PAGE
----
by Monique Kasonga
Image Source: Robert Lang
With the one year anniversary of COVID-19’s arrival to Canada just around the corner, most Canadians are able to say how much their lives have drastically changed during this past year. Back in March, when most of the country found itself in quarantine, many of Canada’s youth experienced extra stress surrounding school, finance and future plans in general. A recent study conducted by CTV news came to the conclusion that two in five Canadians said that their mental health has deteriorated since the start of the pandemic. In the UK British Medical Journal, a group of leading public health specialists warned the public that “the mental health impact of the pandemic is likely to last much longer than the physical health impact.” This message is to be taken seriously, as an entire demographic of youth will suffer.
For many youth, familiarity and routine is crucial to success. Becoming accustomed to a particular schedule can help reduce stress, increase independence, and foster healthy habits that will help them as they grow into adulthood. The results of this lack of routine during this past year are not yet known, but are also not looking positive. Social interaction is also crucial for our brain development as well as for our learning. Studies show that interaction within schools effectively assists students in organizing their thoughts, reflecting on the material they are being taught, and furthering their reasoning skills. This lack of social interaction as well as constant health and safety reminders can lead an increase in social anxiety and germaphobia-based obsessive compulsive behaviours. With the provinces and territories returning to school, hopefully this will establish some sort of normalcy and routine for students.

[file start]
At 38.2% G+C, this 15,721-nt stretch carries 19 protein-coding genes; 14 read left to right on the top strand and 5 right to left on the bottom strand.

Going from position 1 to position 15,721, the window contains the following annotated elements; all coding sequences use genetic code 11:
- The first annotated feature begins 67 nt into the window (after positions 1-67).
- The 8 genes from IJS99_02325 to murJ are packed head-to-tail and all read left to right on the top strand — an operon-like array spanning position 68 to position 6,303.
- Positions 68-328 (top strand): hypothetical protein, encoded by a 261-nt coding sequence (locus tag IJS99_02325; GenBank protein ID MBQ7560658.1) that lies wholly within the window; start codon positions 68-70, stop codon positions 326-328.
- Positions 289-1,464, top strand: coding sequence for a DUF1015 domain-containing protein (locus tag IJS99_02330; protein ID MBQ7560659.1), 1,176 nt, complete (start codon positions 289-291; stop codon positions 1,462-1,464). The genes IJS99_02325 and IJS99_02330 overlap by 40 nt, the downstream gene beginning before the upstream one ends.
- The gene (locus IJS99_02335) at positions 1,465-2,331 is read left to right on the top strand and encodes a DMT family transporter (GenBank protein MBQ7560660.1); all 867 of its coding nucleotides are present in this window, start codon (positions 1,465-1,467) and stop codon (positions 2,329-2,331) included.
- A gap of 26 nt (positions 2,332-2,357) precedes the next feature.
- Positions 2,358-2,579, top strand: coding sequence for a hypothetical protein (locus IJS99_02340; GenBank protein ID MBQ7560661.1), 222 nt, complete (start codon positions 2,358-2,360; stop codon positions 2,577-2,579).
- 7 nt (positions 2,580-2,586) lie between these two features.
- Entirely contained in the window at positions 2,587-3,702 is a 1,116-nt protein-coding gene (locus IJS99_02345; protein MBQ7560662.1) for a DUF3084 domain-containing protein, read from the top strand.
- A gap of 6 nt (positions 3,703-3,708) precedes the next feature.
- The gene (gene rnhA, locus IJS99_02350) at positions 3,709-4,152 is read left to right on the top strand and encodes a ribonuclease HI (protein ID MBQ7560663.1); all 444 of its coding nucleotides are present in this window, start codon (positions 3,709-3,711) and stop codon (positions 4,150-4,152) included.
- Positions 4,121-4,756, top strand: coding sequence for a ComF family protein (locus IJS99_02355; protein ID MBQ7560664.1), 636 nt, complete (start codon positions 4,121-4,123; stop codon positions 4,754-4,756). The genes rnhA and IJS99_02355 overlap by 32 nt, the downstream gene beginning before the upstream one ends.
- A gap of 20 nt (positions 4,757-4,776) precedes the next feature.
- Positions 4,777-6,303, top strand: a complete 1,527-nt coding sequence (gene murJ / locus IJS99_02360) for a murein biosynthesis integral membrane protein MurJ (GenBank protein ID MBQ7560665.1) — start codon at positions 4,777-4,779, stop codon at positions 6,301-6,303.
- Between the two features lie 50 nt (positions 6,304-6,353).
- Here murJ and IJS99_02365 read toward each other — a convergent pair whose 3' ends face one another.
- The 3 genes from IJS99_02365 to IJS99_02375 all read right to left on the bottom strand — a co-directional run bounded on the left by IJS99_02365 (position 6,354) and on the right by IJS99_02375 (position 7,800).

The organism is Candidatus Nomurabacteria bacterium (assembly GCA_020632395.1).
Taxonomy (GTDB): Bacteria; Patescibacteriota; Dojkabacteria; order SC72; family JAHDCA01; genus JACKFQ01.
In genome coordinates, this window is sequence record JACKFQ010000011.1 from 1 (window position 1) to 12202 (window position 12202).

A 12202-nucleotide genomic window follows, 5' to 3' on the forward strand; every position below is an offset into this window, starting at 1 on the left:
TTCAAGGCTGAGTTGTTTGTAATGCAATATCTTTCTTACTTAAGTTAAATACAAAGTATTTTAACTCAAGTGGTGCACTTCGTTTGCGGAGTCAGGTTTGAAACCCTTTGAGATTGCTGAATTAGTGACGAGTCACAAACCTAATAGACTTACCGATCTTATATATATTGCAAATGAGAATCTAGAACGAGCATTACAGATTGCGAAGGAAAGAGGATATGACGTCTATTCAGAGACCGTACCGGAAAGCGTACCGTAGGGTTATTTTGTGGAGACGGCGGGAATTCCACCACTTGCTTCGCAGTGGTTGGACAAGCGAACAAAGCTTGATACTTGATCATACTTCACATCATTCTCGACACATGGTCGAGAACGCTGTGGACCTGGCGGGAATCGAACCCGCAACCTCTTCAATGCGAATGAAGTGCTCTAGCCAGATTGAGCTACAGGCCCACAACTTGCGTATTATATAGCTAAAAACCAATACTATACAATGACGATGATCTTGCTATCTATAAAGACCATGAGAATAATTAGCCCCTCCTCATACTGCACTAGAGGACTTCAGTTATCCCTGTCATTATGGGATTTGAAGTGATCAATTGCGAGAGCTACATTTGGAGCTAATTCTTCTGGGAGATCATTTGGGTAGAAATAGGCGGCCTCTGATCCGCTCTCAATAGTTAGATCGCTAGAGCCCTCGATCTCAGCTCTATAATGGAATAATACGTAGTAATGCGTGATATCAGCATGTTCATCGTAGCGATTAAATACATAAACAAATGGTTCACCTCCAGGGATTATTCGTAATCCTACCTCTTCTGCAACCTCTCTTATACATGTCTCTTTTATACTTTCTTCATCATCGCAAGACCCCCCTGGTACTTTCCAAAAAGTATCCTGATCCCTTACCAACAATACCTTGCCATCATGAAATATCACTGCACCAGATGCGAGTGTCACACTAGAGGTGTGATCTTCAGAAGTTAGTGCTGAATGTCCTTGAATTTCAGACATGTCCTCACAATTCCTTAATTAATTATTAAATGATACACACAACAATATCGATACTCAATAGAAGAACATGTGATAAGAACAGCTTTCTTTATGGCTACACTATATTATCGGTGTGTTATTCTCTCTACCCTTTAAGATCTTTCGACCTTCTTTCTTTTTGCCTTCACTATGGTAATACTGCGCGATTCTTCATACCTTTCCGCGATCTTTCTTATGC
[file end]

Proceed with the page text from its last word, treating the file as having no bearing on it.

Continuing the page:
With constant reminders on what to do, what to wear, and how to act during these times, anxiety can easily be heightened for many vulnerable youth. With the influence of the media and people such as the WHO Director General Tedros Adhanom Ghebreyesu, who claims that“There will be no return to the ‘old normal’ for the foreseeable future”, this can easily be the cause for panic within youth populations who have never experienced rapid and sizeable change in their lives.
After physical injuries, mental health disorders in youth is the second highest reason for hospitalization in Canada. With the rise of COVID-19 cases, many people are avoiding hospitals and putting other needs on hold in hopes to avoid contracting the virus. But with Canada’s youth suicide rate the third highest in the industrialized world, is this really the best idea?
Overall, the year of 2020 will not be forgotten and the results will persists for many years to come as today’s youth will suffer the worst psychological consequences. Fortunately, many organizations have began committed to creating helplines for people affected mentally by the pandemic. The Canadian government has also invested 10.2 million dollars in COVID-19 mental health and substance use research. They hope to develop evidence so that Canadians who need access to mental health and substance use services are able to receive them and, their findings will be used to inform policy and practice to respond to this evolving crisis. They have additionally introduced Wellness Together Canada which offers different tools and support to those who do not have access to them. Having these resources available for vulnerable groups such our Canadian youth can be extremely beneficial. Nevertheless, youth must be reminded to take care of themselves and their bodies in these times of isolation and to create a sense of stability for themselves to maintain order and routine in their lives.
We, as a country, are working together to fight COVID-19. However, we must not forget that the youth will be the ones here the longest after this virus and the ones to bear the long lasting results.
The following is a resource that has many helplines for those struggling during these times: https://covid19central.ca/for-the-public/helplines/